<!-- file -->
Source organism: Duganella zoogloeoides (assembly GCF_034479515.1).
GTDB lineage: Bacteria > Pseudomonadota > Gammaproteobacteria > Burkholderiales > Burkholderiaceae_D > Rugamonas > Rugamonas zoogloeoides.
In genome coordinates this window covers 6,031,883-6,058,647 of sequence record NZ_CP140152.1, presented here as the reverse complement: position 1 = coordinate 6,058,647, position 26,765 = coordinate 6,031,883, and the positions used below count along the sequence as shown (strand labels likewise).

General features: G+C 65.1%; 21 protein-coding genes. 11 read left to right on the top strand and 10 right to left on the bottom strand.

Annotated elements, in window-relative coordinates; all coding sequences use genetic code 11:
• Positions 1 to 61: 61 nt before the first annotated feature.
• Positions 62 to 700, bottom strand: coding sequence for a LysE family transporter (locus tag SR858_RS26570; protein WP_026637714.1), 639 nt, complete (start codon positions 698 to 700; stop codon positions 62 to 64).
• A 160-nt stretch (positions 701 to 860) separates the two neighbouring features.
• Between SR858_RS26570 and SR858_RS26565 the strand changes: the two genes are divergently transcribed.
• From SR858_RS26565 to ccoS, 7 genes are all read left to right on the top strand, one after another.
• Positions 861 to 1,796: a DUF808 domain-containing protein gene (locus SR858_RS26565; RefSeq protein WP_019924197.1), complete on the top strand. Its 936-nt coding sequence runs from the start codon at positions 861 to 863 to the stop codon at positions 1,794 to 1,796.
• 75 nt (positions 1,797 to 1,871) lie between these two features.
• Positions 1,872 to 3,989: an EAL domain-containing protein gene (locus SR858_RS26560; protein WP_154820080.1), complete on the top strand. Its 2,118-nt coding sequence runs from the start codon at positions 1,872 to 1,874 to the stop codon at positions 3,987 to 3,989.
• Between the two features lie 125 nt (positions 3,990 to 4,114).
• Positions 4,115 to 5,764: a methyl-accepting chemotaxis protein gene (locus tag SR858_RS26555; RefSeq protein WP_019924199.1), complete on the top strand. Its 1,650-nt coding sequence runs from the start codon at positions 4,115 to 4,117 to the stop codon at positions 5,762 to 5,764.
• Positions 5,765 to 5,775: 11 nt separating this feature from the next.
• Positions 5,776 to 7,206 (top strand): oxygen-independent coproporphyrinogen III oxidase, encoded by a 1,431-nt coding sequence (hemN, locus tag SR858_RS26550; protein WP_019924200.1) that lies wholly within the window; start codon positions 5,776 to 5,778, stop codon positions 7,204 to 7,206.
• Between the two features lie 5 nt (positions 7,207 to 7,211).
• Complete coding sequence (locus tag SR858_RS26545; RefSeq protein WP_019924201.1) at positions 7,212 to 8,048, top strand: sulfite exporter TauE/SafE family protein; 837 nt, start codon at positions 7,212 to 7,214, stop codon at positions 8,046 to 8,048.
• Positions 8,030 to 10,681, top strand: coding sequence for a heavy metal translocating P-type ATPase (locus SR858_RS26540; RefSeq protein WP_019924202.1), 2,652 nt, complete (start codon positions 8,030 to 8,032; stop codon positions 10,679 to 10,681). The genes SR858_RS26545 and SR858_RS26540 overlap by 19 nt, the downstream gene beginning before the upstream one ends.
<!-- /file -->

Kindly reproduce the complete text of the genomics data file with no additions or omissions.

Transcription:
Source organism: Duganella zoogloeoides (assembly GCF_034479515.1).
GTDB lineage: Bacteria > Pseudomonadota > Gammaproteobacteria > Burkholderiales > Burkholderiaceae_D > Rugamonas > Rugamonas zoogloeoides.
In genome coordinates this window covers 6,031,883-6,058,647 of sequence record NZ_CP140152.1, presented here as the reverse complement: position 1 = coordinate 6,058,647, position 26,765 = coordinate 6,031,883, and the positions used below count along the sequence as shown (strand labels likewise).

General features: G+C 65.1%; 21 protein-coding genes. 11 read left to right on the top strand and 10 right to left on the bottom strand.

Annotated elements, in window-relative coordinates; all coding sequences use genetic code 11:
• Positions 1 to 61: 61 nt before the first annotated feature.
• Positions 62 to 700, bottom strand: coding sequence for a LysE family transporter (locus tag SR858_RS26570; protein WP_026637714.1), 639 nt, complete (start codon positions 698 to 700; stop codon positions 62 to 64).
• A 160-nt stretch (positions 701 to 860) separates the two neighbouring features.
• Between SR858_RS26570 and SR858_RS26565 the strand changes: the two genes are divergently transcribed.
• From SR858_RS26565 to ccoS, 7 genes are all read left to right on the top strand, one after another.
• Positions 861 to 1,796: a DUF808 domain-containing protein gene (locus SR858_RS26565; RefSeq protein WP_019924197.1), complete on the top strand. Its 936-nt coding sequence runs from the start codon at positions 861 to 863 to the stop codon at positions 1,794 to 1,796.
• 75 nt (positions 1,797 to 1,871) lie between these two features.
• Positions 1,872 to 3,989: an EAL domain-containing protein gene (locus SR858_RS26560; protein WP_154820080.1), complete on the top strand. Its 2,118-nt coding sequence runs from the start codon at positions 1,872 to 1,874 to the stop codon at positions 3,987 to 3,989.
• Between the two features lie 125 nt (positions 3,990 to 4,114).
• Positions 4,115 to 5,764: a methyl-accepting chemotaxis protein gene (locus tag SR858_RS26555; RefSeq protein WP_019924199.1), complete on the top strand. Its 1,650-nt coding sequence runs from the start codon at positions 4,115 to 4,117 to the stop codon at positions 5,762 to 5,764.
• Positions 5,765 to 5,775: 11 nt separating this feature from the next.
• Positions 5,776 to 7,206 (top strand): oxygen-independent coproporphyrinogen III oxidase, encoded by a 1,431-nt coding sequence (hemN, locus tag SR858_RS26550; protein WP_019924200.1) that lies wholly within the window; start codon positions 5,776 to 5,778, stop codon positions 7,204 to 7,206.
• Between the two features lie 5 nt (positions 7,207 to 7,211).
• Complete coding sequence (locus tag SR858_RS26545; RefSeq protein WP_019924201.1) at positions 7,212 to 8,048, top strand: sulfite exporter TauE/SafE family protein; 837 nt, start codon at positions 7,212 to 7,214, stop codon at positions 8,046 to 8,048.
• Positions 8,030 to 10,681, top strand: coding sequence for a heavy metal translocating P-type ATPase (locus SR858_RS26540; RefSeq protein WP_019924202.1), 2,652 nt, complete (start codon positions 8,030 to 8,032; stop codon positions 10,679 to 10,681). The genes SR858_RS26545 and SR858_RS26540 overlap by 19 nt, the downstream gene beginning before the upstream one ends.